abstract types that might be instantiated in different ways in
    different circumstances. Is your teaching assignment flexible
    enough that you could just teach more sensible ways to use
    typedef?
    --
    "I ran it on my DeathStation 9000 and demons flew out of my nose." --Kaz
    Ben Pfaff, Jan 22, 2010
    #4
  5. Stefan Ram

    Stefan Ram Guest

    Ben Pfaff <> writes:
    >Sometimes it does make sense to use typedef. For example,
    >typedef is useful for defining function types, for use with
    >function pointers, and typedef is also useful for defining
    >abstract types that might be instantiated in different ways in
    >different circumstances. Is your teaching assignment flexible
    >enough that you could just teach more sensible ways to use
    >typedef?


    Yes, I believe that I have already taught this
    (typedef for function pointer types and abstract data types).
    Stefan Ram, Jan 22, 2010
    #5
  6. Stefan Ram

    Eric Sosman Guest

    On 1/21/2010 7:05 PM, Stefan Ram wrote:
    > Is it acceptable to use uppercase typedef names, like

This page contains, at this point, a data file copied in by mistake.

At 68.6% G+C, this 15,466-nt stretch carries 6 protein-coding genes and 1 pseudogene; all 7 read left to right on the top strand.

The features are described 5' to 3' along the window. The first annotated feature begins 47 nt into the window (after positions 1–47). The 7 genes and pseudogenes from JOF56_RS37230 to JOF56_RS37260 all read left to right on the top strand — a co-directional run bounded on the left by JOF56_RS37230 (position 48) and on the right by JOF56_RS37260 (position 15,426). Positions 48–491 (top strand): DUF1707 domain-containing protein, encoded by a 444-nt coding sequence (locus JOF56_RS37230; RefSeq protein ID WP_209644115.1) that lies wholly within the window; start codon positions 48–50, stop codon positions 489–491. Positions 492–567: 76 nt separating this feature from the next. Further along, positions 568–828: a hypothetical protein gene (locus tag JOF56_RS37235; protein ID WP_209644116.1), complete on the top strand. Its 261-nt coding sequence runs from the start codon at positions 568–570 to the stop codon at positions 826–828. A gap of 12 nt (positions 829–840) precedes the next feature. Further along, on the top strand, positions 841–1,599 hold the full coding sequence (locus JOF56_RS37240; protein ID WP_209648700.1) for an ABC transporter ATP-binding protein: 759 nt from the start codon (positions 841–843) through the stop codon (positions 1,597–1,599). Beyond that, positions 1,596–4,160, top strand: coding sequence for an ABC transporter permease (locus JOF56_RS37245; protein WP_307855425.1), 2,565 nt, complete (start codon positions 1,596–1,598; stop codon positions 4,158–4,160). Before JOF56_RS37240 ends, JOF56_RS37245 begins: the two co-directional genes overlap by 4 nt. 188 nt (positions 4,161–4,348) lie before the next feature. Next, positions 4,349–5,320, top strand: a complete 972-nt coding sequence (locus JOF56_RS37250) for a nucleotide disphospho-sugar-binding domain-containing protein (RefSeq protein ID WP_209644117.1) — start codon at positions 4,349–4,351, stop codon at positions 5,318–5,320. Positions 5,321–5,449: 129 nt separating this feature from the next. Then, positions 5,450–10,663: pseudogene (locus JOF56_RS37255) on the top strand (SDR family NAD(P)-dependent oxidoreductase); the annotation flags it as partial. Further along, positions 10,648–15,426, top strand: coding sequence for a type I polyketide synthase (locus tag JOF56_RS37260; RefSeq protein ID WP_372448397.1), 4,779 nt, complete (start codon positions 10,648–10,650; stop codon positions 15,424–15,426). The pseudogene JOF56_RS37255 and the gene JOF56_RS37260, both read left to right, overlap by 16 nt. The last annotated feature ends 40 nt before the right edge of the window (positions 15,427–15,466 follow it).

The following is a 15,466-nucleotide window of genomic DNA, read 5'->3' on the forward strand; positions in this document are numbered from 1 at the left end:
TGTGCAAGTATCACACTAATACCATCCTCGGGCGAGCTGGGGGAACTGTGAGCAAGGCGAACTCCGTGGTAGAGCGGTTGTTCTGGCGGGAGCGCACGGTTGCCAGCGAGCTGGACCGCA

>
    > typedef struct alpha { int beta; } * ALPHA;


    "Acceptable" from the Standard's point of view, certainly.
    From the standpoint of "Would you like to encounter this when
    reading someone else's unfamiliar code?" -- well, beauty is in
    the eye of the beholder, but my eye sees little beauty here.

    My own preference is not to typedef data pointers (I do,
    however, find function pointer typedefs helpful). If you like
    pointer typedefs, at least put "ptr" or "p" or some such cue
    in the name.

    > ? After all, there is preceding practice in the standard,
    > where we have the uppercase name »FILE«, which - as I
    > understand it - might have been typedef'd (doesn't have
    > to be a macro). This also hides the implementation detail,
    > whether the type name is a macro or a typdef name.


    Lots of the Standard codifies pre-existing practice, dating
    from times before idioms were well-established. For example,
    there are macros like `assert' and `complex' and `and' that
    do not obey the usual convention of spelling macro names in
    upper-case.

    > I believe »_t« is more recent, so would this be better:
    >
    > typedef struct alpha { int beta; } * alpha_t;


    Somewhere I have a vague memory that some other standard
    (maybe one of the POSIX suite?) reserves all identifiers ending
    in _t. This may or may not be a concern, depending on your
    sphere of activity.

    > ? What I actually did, was to use this in a class:
    >
    > typedef struct alpha { int beta; } * alpha;
    >
    > And later even:
    >
    > void example( alpha const alpha )
    > { /* Here, "alpha" always is the parameter name, not the type name. */ }
    >
    > . I just wanted to show that this is /possible/, not that it
    > always is the best style, but the students seem to be (mildly)